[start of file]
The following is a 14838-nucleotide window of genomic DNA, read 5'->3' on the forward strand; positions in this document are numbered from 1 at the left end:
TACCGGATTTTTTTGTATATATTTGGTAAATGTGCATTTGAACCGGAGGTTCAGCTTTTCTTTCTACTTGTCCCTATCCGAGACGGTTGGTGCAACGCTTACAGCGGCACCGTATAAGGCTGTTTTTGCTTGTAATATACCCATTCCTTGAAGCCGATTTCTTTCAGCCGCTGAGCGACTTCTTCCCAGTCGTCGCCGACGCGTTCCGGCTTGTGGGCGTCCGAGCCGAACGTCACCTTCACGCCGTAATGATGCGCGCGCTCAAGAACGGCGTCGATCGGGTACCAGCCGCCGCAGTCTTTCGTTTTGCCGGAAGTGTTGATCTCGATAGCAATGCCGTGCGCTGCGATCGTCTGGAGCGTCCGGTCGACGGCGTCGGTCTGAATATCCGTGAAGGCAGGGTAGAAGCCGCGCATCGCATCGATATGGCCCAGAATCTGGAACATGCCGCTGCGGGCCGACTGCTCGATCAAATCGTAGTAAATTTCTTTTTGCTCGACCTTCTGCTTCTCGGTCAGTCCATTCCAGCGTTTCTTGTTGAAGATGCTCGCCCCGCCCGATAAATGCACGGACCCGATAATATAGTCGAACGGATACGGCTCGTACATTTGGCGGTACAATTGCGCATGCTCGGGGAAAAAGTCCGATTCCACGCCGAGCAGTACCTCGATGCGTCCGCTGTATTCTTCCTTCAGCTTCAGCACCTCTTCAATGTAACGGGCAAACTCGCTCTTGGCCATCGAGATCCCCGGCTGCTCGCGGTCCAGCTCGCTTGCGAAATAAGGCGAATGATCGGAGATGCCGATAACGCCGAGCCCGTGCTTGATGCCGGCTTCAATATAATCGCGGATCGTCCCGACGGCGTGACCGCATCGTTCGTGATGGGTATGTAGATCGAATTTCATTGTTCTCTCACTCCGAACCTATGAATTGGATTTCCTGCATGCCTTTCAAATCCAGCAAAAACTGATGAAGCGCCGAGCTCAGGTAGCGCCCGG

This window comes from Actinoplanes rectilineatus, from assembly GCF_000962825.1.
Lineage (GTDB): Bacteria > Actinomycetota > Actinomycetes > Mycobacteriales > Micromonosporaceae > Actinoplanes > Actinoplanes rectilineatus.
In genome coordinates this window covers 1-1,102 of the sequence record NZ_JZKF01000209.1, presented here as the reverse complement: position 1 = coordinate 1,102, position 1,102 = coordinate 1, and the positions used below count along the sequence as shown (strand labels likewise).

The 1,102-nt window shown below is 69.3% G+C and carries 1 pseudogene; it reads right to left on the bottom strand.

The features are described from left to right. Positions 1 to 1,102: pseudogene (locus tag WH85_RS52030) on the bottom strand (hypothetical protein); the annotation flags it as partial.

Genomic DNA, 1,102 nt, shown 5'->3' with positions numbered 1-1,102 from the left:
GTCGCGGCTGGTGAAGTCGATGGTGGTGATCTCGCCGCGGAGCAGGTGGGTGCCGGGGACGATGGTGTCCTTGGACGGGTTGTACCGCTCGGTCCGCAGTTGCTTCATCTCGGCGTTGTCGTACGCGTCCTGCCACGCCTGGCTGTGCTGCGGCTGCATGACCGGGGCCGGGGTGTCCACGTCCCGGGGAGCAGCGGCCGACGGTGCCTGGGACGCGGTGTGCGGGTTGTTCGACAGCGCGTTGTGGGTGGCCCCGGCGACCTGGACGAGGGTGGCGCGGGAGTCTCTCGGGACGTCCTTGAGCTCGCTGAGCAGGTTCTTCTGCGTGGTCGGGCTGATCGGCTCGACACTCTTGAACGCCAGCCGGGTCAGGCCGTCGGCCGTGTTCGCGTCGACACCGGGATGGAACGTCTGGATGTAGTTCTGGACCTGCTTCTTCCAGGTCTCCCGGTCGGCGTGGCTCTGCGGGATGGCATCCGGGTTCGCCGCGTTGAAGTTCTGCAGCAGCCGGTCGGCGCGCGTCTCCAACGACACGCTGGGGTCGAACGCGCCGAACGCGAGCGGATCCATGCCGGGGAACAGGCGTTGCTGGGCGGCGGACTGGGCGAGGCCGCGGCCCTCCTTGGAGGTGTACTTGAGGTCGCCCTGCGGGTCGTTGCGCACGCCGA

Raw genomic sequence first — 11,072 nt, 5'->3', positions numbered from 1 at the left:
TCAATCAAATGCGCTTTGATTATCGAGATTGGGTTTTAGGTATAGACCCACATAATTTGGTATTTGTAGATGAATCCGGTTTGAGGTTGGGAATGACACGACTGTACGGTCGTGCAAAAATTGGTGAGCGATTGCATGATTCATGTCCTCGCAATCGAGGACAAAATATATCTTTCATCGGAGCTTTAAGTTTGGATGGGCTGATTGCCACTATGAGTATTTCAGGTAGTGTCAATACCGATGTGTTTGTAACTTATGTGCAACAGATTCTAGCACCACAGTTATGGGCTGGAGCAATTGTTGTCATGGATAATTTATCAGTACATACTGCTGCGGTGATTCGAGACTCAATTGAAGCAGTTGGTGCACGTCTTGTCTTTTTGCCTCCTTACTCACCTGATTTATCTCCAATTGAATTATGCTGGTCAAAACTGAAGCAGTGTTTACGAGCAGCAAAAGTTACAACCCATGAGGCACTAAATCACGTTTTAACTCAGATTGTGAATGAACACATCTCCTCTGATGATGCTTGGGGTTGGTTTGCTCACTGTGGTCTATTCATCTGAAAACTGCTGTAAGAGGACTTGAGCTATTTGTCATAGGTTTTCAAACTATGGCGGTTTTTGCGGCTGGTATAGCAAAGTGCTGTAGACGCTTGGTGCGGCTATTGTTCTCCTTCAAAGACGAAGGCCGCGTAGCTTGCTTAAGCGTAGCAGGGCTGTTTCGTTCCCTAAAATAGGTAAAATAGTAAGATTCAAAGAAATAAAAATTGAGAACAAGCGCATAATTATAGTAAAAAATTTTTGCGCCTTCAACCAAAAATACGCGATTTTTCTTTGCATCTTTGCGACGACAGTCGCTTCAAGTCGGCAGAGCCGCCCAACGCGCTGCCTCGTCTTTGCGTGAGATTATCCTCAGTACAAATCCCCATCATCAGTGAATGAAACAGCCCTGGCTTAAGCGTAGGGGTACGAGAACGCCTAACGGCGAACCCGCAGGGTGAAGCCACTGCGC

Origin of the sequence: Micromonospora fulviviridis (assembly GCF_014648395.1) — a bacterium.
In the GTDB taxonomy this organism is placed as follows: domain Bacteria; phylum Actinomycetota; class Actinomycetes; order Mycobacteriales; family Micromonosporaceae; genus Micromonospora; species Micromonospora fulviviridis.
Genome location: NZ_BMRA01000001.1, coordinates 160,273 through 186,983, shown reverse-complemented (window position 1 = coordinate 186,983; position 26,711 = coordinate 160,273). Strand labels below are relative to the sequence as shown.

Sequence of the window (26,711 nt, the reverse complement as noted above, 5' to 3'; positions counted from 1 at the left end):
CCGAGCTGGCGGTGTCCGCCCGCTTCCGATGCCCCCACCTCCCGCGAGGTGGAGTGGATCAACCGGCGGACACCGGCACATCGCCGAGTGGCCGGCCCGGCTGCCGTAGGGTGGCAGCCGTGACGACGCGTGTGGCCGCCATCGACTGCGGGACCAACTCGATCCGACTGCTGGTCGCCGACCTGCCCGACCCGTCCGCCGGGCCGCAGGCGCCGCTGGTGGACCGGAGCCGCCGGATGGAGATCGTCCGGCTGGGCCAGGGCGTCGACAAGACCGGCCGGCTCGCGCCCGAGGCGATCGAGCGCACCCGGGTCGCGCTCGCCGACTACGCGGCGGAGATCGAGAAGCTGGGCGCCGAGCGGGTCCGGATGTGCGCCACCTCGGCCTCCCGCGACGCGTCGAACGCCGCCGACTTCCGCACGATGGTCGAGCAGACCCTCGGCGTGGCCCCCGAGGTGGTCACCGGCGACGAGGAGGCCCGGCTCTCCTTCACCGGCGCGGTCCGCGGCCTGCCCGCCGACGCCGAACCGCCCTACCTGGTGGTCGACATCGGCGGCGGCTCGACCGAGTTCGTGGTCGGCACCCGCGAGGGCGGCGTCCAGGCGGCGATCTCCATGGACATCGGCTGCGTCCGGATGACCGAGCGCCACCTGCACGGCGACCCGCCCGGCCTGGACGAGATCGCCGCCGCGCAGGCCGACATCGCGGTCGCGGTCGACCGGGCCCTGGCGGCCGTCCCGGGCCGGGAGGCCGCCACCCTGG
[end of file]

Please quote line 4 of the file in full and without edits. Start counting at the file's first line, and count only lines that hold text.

Lineage (GTDB): Bacteria > Actinomycetota > Actinomycetes > Mycobacteriales > Micromonosporaceae > Actinoplanes > Actinoplanes rectilineatus.